The oldest piece likely to make into the Profilia anthology was written in 1988. It's a profile of a deaf boxer named Kevin Tallon, who, when I met him, was fighting in unsanctionted Meanest Man contests. He went on to an undistinguished pro career. I watched him train one day.
When he can, Tallon trains at the Covington Youth Center in Kentucky. He walks down an alley beside a Goodyear dealer on Madison Avenue and up a steep flight of stairs to a room dominated by a boxing ring with sagging ropes. Fight posters and yellowing newspaper clippings cover the walls, along with eight-by-ten glossy prints of local heroes such as heavyweight Tony Tubbs, who trained here. A radio in a corner blares music from a black station in Cincinnati. There are holes in the ceiling and the walls could use some paint, but this room has the basics: a ring, three heavy bags, two speed bags, Lou George and Henry Ward.
Lou manages the place. Henry is the trainer. Lou’s wife, Karen, put up the money for the gym after Lou had to retire from his job with a car dealer. He charges each kid $20 a month to train here. He admits that he and Henry are strapped for funds, but if a boy does not have the money, he can come anyway and they will teach him to box. Lou loves to talk about boxing. He looks gray and worn until he describes a fighter. Then he jabs the air and circles an imaginary ring, light as a cat burglar who has just stolen another 20 years of youth.
He opens the gym each afternoon at 4:30. First to wander in on this day are two pale white kids with serious eyes, a shy black kid who has just started at the gym, and Tallon, in gray shorts and white thermal undershirt. Lou George likes him. “Kevin’s one helluva boy, when you can sit him down.” He complains that Tallon does not train enough. “I don’t care when these guys say they got a heavy bag in the basement, or a speed bag. It ain’t like being in the gym. The smell, the odor, watching the other fighters. At home, there’s no Ward. There’s no me. Now, that Houser, he’s training.”
Houser is Ron Houser, a 20-year-old heavyweight who is Tallon’s bane. Tallon has won more than 50 tough-guy bouts, by his own tally. At the Tough Man World Championships in Dayton, Ohio last year—sanctioned as a world championship by lord only knows—he placed second. When Tallon counts his defeats on one large hand, Houser gets three fingers. The fighters are well matched from a storyteller’s standpoint. Kevin is flashy, good looking, expressive, the ladies’ choice. Houser is silent, expressionless, menacing.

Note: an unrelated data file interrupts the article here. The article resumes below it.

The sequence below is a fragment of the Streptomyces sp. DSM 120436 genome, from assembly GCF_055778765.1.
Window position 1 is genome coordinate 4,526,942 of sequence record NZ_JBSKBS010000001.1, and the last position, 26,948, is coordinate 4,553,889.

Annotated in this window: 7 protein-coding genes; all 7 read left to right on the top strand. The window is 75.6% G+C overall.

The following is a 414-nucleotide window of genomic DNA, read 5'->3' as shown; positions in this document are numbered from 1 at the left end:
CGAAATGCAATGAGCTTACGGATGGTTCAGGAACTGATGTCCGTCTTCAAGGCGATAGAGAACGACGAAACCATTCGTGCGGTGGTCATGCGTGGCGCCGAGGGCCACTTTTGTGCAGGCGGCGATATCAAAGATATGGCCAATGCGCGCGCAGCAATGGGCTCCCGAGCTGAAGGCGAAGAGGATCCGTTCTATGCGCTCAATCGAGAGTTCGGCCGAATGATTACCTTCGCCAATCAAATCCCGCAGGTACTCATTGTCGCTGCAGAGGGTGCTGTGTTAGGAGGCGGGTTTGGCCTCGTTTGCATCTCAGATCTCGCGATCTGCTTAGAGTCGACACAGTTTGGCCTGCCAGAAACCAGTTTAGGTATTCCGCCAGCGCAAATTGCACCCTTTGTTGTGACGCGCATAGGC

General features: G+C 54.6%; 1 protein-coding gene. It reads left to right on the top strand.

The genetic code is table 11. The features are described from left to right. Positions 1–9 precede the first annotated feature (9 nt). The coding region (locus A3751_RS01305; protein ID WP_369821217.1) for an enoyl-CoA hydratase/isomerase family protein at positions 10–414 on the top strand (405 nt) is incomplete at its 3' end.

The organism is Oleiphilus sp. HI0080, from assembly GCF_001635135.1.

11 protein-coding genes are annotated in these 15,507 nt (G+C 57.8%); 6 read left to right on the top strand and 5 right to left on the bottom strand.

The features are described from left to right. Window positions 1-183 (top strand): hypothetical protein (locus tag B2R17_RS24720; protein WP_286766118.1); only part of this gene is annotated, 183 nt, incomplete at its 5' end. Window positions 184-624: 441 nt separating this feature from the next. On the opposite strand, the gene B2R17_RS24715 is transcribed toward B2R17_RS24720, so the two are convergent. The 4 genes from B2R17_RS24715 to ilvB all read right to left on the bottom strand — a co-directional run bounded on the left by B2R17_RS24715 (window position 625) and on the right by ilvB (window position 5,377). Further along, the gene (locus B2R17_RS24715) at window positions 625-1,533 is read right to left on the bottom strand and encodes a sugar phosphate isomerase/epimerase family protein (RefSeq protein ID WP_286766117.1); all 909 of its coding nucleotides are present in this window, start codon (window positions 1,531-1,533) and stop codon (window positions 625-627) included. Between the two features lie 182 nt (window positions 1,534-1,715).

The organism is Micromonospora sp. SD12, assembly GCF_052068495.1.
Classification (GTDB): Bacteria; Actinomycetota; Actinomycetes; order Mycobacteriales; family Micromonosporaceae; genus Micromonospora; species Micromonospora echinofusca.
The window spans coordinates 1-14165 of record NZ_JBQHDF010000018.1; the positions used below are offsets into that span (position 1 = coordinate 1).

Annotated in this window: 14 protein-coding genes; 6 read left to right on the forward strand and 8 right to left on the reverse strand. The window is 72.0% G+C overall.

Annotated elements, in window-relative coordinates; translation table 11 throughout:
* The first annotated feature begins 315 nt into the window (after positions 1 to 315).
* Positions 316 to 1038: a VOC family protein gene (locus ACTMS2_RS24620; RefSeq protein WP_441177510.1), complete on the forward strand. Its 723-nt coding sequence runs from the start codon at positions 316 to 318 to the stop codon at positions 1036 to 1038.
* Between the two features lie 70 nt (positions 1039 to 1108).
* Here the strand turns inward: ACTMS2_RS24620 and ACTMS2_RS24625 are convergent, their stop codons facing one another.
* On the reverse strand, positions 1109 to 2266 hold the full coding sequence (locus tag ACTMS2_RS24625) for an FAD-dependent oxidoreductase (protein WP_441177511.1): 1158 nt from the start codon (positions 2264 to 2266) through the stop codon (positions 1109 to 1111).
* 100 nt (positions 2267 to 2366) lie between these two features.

Lou knows how much Tallon wants to beat Houser and tries to help, but he scoffs at tough-guy fights. He thinks Tallon is wasting his talent. But he cannot convince him to commit to a genuine pro career. Tallon, he says, could be “a helluva thing.” The helluva thing he has in mind is a good white heavyweight. One of boxing’s shames is the constant hunt for white fighters to beat the African Americans and Hispanics who dominate the sport. Lou George cares as much for the black kids in his gym as for the white ones. His best fighter is black. But he knows the realities of the fight business.
... Kevin would need work just to fight the top amateurs. George puts him in the practice ring to spar with the current pride of the gym, a 139-pounder felicitously named George Little. Tallon fights better than 95 percent of the men on the street, but George Little is part of that other 5 percent. Before he has them spar, George tells Tallon to work hard. He tells Little, “Don’t hurt him.” Little is fast as a cobra. He ducks or slips Tallon’s punches. He stays upright, quick on the balls of his feet, eyes sharp and intent. It is obvious he could land punches on Tallon’s face almost at will if George allowed it. After four rounds, a sweat-drenched Tallon climbs out of the ring with disgusted look.
... A fight man like Lou George has reason to jeer at a Meanest Man Contest. But for Tallon, it is a means to an end. He pulls out a scrapbook and shows off photos of some of his fights. In one corner of the living room are 15 trophies, each with a small gold-plated boxer on top. And whenever someone asks his son, Matt, what his daddy does, the little boy puffs out his chest and says, “My dad’s a boxer.”